Our resident green design blogger Lyndsey Lewis is back to share a few thoughts for getting a jump on spring planting. As the owner of the 900-square-foot Little House in Little Rock, Lyndsey knows a thing or two about making a small space work for her needs. You can read more about the Little House on the At Home website, or trace the building process of her green home on the At Home blog here. February: quite possibly the most perfect time of the year. The end of winter is the time to start all over… for me, it just doesn’t get better than this.
For those of us optimist fools who planted bulbs last fall, the payoff is coming. Tom and I planted about 300 bulbs around the yard, so we’re excited to see what nature will do with our day of playing the the dirt last November.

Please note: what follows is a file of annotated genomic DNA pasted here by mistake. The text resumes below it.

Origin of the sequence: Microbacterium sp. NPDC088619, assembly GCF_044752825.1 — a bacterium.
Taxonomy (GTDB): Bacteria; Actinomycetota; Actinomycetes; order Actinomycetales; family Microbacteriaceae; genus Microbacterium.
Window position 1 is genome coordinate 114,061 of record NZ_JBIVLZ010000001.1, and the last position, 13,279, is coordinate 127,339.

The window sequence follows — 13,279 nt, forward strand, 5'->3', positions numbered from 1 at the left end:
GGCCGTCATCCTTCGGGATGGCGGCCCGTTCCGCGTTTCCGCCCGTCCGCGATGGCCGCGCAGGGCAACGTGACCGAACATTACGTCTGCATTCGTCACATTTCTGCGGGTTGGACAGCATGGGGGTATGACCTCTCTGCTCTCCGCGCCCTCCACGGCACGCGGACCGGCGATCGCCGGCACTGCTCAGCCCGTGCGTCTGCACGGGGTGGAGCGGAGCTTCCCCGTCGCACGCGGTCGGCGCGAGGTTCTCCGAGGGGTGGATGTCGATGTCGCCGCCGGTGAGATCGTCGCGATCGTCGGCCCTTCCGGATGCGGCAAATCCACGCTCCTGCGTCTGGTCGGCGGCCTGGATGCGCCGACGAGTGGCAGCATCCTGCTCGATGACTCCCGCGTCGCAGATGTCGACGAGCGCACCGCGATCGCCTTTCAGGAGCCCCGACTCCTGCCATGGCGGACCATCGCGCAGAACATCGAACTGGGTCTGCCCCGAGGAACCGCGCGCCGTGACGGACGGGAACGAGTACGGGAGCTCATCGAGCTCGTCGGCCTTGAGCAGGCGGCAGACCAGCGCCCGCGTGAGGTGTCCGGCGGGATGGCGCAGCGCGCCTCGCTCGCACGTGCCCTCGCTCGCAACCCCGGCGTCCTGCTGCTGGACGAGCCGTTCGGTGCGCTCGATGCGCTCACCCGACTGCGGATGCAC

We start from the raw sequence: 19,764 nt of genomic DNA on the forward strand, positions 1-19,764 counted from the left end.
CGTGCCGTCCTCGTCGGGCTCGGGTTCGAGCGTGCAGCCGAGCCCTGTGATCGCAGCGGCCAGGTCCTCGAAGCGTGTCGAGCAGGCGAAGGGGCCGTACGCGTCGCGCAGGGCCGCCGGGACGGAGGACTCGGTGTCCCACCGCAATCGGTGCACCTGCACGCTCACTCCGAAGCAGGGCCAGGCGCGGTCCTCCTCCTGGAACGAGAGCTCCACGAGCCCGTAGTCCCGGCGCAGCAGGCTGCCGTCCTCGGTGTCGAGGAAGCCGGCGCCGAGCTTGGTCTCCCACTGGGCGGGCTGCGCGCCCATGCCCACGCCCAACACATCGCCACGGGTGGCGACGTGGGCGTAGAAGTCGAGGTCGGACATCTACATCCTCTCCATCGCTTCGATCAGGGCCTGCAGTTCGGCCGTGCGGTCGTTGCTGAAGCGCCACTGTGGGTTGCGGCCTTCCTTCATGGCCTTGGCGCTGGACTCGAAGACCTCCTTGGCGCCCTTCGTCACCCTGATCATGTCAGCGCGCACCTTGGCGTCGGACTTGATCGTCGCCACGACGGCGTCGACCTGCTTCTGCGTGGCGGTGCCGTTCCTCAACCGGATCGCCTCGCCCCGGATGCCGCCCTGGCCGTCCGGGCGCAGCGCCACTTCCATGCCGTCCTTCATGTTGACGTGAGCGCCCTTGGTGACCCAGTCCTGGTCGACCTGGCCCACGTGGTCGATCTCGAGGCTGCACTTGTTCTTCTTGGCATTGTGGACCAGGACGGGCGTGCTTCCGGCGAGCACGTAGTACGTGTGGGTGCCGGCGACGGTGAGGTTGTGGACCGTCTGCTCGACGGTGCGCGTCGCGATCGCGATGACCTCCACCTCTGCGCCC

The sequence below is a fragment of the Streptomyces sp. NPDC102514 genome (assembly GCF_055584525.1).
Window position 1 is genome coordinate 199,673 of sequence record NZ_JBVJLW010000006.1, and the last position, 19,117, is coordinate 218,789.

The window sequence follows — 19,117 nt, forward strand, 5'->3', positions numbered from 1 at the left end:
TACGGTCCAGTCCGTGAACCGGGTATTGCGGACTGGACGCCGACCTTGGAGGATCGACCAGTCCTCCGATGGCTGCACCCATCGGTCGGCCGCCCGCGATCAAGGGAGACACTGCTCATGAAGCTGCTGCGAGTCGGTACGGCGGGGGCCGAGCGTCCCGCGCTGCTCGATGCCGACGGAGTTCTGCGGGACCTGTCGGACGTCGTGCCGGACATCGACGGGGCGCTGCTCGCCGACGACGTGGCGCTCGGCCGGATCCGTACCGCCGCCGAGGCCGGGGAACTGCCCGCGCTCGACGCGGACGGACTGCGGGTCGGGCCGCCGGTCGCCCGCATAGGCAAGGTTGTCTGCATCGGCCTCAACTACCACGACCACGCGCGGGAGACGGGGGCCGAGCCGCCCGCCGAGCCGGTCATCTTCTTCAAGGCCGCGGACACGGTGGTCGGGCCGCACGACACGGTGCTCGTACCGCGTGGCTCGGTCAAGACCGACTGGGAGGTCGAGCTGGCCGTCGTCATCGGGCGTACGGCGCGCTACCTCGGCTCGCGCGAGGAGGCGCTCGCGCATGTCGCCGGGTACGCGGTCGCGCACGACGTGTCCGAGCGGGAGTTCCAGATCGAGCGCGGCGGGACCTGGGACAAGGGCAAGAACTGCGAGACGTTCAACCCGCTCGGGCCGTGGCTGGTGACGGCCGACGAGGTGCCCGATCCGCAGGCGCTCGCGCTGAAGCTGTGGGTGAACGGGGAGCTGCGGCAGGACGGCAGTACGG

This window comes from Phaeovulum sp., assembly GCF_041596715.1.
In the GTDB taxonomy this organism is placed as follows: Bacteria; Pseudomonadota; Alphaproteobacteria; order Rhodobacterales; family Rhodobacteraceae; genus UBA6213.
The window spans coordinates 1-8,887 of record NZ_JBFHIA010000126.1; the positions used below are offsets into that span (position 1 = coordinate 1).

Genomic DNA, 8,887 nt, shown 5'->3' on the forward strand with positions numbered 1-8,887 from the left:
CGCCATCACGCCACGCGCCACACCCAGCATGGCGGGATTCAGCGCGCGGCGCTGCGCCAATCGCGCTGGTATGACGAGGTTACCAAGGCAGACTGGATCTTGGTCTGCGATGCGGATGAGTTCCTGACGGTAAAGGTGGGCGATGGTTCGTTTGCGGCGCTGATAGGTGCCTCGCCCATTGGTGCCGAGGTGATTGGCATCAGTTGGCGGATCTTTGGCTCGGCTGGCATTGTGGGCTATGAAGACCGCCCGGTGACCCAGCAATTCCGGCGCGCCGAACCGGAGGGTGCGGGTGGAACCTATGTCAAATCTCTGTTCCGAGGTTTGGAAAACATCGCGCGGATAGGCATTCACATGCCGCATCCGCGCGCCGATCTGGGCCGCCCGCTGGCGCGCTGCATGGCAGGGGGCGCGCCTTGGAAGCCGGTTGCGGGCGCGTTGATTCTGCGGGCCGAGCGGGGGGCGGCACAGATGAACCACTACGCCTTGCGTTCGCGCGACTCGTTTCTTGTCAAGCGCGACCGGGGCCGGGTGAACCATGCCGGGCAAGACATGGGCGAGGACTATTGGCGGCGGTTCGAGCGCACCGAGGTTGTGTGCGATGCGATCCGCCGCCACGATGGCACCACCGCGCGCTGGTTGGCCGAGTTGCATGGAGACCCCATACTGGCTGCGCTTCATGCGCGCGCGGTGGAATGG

I already see many of the flowers peeking out of the soil. Plus the pansies are still looking amazing! Starting seeds is one of the most amazing things in the world to me. It’s simply miraculous how you take what sometimes looks like little more than pebbles weighing about a gram, cover them in dirt, add water, and–POOF–there are beautiful herbs, flowers, vegetables.
If you have a black thumb, starting seeds can still be successful. Packets of seeds should cost less than $2.00. You can use any container with ample drainage (a cheap terracotta pot or even a large mixing bowl with gravel in the bottom will work) and generic potting soil.
Honestly, the packet of seeds will tell you exactly how, when, where to plant. But say you forget about it and the little plant dies, so what? Your self-esteem will recover, you only lost $10 total, and you’ve learned something new.